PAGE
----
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03:19 PM
Deena Coffman, IDT911 Consulting
Deena Coffman, IDT911 Consulting

Six Ways Banks Can Defeat Hackers and Reduce Data Breaches

Hackers and data breaches make a lethal combination for smaller banks. Here's how to defend your bank.

When it comes to dealing with hackers and data breaches, small banks have more to lose than big banks: They face an uphill battle to win back customer trust once it’s gone, and customer trust is a core value proposition for small and mid-sized banks. They also have fewer resources at their disposal than larger financial institutions.

Data loss incidents are on the rise worldwide, and hackers are responsible for most of these events at banks, according to a report from KPMG International. Criminals are targeting financial services because that’s where the money is—and small and regional banks have the same exposures as their larger counterparts.

Cyberattacks deal a devastating, one-two punch to small and regional banks. First, these institutions have fewer assets, so a multimillion-dollar loss is a significantly larger percentage of their assets, and a bigger drain on their coffers. Second, these banks have a strong relationship with their customers, many of whom defected from big banks for more attentive customer service. A data loss incident can be viewed as a betrayal of trust that prompts customers to take their banking elsewhere. According to a Ponemon study, organizations suffered lost time and productivity followed by loss of reputation with an average cost of $840,000.

So how can small and regional banks reduce the risk of breach? Consider these six steps to jumpstart your bank’s security plan:

Manage information assets like all other assets: Chart your bank’s data life cycle. Identify how it is collected, stored, accessed and, if sensitive, protected. Collect only what’s necessary. Keep data that needs to be available secure and manage access vigilantly. Move data that doesn’t need to be accessed to a location with limited or no external access. Securely dispose of data that is no longer needed.

Perform a security assessment: Work with an experienced data risk security advisor to evaluate your data risks. This will reveal your weak areas before they are exploited and identify areas that require immediate attention and resources. Be sure to follow through on top recommendations to make progress.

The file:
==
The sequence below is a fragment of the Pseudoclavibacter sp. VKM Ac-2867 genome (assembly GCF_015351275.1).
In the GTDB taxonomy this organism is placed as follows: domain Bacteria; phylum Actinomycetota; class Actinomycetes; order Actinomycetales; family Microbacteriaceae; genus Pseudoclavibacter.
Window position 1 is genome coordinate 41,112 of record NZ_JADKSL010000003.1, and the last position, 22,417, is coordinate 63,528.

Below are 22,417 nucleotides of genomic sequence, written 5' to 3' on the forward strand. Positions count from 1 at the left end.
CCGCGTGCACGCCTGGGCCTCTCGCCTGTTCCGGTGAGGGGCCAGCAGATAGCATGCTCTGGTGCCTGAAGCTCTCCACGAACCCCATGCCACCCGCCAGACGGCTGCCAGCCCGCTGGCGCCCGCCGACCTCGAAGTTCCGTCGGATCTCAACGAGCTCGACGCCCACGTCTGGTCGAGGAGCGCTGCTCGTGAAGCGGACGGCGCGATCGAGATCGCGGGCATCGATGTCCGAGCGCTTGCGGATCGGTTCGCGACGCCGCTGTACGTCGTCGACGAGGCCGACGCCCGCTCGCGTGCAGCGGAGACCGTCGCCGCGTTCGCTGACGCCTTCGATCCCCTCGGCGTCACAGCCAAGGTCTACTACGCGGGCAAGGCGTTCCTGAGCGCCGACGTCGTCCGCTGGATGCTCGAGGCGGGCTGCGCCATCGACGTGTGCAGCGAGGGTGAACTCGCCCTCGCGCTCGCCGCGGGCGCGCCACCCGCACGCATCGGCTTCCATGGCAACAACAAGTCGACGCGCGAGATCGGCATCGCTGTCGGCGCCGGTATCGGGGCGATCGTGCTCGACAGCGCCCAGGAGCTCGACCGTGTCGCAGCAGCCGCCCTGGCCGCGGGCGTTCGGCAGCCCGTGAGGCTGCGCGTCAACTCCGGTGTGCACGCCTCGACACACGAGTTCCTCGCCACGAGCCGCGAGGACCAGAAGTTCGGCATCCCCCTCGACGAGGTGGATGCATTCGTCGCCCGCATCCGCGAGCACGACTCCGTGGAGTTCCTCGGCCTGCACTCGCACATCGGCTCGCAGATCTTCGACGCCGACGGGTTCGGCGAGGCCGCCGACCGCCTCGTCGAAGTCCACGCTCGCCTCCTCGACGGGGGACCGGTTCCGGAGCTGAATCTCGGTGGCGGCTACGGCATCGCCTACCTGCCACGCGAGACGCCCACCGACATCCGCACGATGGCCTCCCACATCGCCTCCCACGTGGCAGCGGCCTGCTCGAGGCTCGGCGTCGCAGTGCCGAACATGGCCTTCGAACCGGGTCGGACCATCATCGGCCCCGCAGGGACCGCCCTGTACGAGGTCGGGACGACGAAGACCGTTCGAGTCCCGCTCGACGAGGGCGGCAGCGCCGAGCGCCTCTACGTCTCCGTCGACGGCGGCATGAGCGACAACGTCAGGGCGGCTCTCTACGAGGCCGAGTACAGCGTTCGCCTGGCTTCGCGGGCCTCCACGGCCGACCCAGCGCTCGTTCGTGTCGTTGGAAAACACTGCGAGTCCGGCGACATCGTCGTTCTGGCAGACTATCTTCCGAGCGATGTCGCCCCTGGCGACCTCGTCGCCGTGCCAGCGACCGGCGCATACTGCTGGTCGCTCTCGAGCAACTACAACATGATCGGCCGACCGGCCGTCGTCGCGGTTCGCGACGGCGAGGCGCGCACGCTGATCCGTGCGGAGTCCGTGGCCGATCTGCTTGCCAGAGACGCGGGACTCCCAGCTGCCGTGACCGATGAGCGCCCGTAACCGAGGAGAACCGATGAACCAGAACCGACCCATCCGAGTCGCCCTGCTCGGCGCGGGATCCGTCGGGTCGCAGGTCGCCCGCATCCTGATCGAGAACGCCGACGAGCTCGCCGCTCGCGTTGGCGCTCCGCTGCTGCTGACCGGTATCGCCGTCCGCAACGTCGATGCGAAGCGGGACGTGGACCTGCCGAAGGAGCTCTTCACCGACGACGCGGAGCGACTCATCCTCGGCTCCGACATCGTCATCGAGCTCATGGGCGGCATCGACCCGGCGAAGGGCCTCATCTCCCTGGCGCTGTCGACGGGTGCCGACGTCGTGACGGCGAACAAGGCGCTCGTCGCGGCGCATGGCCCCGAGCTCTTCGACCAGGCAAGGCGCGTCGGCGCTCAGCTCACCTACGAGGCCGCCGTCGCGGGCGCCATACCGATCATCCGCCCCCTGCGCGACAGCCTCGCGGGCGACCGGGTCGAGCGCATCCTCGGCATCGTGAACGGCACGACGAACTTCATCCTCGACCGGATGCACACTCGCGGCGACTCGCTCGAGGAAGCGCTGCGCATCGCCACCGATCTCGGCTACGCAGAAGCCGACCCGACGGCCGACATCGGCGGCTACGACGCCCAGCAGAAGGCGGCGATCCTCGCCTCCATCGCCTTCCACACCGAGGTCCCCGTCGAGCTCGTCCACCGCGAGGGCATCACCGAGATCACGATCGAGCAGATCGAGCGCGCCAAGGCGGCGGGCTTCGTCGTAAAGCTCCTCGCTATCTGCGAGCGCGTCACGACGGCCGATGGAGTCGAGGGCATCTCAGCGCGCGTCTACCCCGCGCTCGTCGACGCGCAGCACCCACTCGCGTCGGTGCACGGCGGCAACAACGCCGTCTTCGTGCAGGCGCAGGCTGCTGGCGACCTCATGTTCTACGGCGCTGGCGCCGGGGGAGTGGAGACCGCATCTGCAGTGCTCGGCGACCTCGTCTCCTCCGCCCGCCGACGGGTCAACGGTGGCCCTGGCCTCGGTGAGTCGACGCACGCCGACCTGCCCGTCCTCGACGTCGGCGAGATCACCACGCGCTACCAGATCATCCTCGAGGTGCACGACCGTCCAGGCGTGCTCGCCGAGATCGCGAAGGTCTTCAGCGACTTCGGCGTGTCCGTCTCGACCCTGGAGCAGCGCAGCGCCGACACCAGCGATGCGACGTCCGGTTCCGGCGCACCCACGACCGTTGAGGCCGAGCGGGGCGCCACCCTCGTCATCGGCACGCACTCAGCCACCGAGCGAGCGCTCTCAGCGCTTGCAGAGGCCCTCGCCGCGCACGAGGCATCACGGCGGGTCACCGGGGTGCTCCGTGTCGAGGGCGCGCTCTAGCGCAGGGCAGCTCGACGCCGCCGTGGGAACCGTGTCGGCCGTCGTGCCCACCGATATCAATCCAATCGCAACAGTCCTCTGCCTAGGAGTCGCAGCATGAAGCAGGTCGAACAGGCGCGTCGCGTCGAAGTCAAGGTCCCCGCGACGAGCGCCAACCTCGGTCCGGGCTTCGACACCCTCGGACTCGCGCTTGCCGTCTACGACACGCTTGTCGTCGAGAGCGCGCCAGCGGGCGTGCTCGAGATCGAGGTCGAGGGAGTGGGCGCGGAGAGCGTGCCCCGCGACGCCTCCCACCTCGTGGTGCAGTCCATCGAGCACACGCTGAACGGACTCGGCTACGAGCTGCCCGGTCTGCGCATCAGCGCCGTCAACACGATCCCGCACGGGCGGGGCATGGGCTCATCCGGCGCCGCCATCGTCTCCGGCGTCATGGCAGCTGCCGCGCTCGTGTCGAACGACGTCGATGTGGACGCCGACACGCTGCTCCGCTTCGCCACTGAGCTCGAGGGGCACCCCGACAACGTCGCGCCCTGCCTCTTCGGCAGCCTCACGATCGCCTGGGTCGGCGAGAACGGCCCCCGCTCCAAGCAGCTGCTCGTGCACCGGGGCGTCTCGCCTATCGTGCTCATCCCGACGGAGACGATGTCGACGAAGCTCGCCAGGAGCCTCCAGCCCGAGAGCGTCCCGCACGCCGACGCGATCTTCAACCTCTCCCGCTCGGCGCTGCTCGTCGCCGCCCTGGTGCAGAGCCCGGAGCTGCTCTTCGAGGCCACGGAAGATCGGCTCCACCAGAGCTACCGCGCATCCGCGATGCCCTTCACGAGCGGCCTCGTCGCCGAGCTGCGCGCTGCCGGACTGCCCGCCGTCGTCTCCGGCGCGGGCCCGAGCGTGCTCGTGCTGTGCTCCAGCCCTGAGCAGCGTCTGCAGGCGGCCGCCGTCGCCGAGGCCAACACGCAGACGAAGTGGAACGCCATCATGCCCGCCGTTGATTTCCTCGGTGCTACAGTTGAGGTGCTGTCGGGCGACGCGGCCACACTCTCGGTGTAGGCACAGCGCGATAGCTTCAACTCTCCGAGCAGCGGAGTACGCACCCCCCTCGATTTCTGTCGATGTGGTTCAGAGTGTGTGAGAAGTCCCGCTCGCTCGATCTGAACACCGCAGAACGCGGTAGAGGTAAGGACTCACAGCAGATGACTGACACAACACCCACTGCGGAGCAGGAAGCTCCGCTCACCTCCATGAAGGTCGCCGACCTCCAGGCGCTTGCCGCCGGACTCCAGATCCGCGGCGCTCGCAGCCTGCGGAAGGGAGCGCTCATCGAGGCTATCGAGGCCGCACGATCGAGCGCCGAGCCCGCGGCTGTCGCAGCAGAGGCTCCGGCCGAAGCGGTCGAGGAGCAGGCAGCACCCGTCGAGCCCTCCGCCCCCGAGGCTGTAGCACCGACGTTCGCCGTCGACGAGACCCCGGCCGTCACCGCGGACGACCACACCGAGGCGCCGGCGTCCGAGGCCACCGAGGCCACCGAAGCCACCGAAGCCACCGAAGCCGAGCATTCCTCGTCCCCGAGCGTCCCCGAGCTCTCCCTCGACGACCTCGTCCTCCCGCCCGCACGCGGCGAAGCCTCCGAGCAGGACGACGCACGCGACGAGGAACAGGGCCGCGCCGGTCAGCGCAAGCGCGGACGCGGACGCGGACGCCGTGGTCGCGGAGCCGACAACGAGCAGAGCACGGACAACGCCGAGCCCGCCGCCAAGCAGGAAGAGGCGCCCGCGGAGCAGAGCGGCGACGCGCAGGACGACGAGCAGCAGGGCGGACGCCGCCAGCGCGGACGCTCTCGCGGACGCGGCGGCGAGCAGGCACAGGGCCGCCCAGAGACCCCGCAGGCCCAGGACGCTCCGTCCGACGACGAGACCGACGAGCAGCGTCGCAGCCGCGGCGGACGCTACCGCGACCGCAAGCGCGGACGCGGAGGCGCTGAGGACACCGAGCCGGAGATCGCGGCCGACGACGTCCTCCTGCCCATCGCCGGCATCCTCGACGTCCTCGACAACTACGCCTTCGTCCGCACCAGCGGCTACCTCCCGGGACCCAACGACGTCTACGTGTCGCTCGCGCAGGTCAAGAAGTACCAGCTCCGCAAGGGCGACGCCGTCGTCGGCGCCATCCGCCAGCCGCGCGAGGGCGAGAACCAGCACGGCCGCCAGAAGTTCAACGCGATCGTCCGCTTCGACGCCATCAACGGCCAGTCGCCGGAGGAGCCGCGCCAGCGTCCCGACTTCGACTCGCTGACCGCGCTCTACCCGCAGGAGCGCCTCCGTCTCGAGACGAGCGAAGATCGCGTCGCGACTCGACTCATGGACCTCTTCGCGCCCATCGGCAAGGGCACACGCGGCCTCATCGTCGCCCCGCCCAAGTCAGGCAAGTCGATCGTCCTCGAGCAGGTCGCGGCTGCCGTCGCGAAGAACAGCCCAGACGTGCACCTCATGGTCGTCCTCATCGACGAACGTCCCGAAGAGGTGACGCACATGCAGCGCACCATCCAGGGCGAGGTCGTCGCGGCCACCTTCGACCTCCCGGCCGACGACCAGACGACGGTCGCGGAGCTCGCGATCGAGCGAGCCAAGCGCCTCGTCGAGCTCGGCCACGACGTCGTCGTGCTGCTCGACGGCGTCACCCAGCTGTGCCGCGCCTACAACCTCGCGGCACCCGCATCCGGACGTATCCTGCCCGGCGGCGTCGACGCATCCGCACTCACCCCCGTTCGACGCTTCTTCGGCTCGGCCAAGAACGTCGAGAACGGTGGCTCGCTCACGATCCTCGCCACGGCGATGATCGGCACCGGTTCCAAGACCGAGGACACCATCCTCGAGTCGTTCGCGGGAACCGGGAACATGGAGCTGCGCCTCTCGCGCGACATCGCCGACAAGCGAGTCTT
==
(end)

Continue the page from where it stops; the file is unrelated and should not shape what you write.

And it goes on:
Appoint a security officer: Information technology and information security are different disciplines. Both functions are necessary, but expecting IT to fulfill the duties required for information security is ill advised. An ISO should report at least quarterly to management to maintain visibility and momentum as the security program evolves

Educate employees about security best practices:Do you want your workers to be individual points of exposure or protection? Provide them with knowledge and procedures to execute your security plan. And don’t stop there. Publish monthly or quarterly reminders to keep security top of mind. Soon these practices will become part of your bank’s culture. Security needs to be routine so it becomes “just how we work.”

Monitor social media exposure: Risks abound when employees overshare on social networks without guidance. When a network engineer posts his experience with specific operating systems, firewalls and routers, he just mapped your network for a potential intruder. Similarly, an employee’s resume details on LinkedIn can inadvertently expose you to a security breach.

Limit data access to only those who need to know: Paper and electronic data can by managed through system policies, security measures, and audits. The human element, however, is more difficult to control. As a result, it’s important to grant access only to necessary data; and to be deliberate about how it’s used and shared

Security doesn’t have to be cumbersome, complicated or expensive. These small steps can go a long way toward shoring up your defenses against cyberthreats.

Deena Coffman is chief operation officer and information security officer for IDT911 Consulting

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